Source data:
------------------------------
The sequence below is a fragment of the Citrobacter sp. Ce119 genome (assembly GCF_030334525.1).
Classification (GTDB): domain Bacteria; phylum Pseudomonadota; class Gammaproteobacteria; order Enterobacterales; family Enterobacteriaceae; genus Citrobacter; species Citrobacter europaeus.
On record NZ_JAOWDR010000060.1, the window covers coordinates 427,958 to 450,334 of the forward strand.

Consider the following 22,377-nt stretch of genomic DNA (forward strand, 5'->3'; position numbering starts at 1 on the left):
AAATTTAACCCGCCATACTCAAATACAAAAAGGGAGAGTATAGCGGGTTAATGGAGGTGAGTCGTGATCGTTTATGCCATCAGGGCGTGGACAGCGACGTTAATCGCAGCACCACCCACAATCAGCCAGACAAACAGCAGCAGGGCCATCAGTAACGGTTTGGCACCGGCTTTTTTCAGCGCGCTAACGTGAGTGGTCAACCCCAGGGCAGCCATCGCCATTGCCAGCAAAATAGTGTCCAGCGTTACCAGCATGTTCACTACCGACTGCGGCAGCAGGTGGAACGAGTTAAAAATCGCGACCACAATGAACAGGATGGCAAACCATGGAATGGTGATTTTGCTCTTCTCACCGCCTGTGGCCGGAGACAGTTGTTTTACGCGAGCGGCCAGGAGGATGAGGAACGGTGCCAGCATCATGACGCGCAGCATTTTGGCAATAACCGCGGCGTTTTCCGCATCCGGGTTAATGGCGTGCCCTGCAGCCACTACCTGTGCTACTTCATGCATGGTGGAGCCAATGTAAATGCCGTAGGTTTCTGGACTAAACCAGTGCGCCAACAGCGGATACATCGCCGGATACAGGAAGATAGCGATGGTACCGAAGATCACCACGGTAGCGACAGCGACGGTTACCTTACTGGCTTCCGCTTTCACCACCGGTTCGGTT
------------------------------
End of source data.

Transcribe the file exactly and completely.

The sequence below is a fragment of the Citrobacter sp. Ce119 genome (assembly GCF_030334525.1).
Classification (GTDB): domain Bacteria; phylum Pseudomonadota; class Gammaproteobacteria; order Enterobacterales; family Enterobacteriaceae; genus Citrobacter; species Citrobacter europaeus.
On record NZ_JAOWDR010000060.1, the window covers coordinates 427,958 to 450,334 of the forward strand.

Consider the following 22,377-nt stretch of genomic DNA (forward strand, 5'->3'; position numbering starts at 1 on the left):
AAATTTAACCCGCCATACTCAAATACAAAAAGGGAGAGTATAGCGGGTTAATGGAGGTGAGTCGTGATCGTTTATGCCATCAGGGCGTGGACAGCGACGTTAATCGCAGCACCACCCACAATCAGCCAGACAAACAGCAGCAGGGCCATCAGTAACGGTTTGGCACCGGCTTTTTTCAGCGCGCTAACGTGAGTGGTCAACCCCAGGGCAGCCATCGCCATTGCCAGCAAAATAGTGTCCAGCGTTACCAGCATGTTCACTACCGACTGCGGCAGCAGGTGGAACGAGTTAAAAATCGCGACCACAATGAACAGGATGGCAAACCATGGAATGGTGATTTTGCTCTTCTCACCGCCTGTGGCCGGAGACAGTTGTTTTACGCGAGCGGCCAGGAGGATGAGGAACGGTGCCAGCATCATGACGCGCAGCATTTTGGCAATAACCGCGGCGTTTTCCGCATCCGGGTTAATGGCGTGCCCTGCAGCCACTACCTGTGCTACTTCATGCATGGTGGAGCCAATGTAAATGCCGTAGGTTTCTGGACTAAACCAGTGCGCCAACAGCGGATACATCGCCGGATACAGGAAGATAGCGATGGTACCGAAGATCACCACGGTAGCGACAGCGACGGTTACCTTACTGGCTTCCGCTTTCACCACCGGTTCGGTT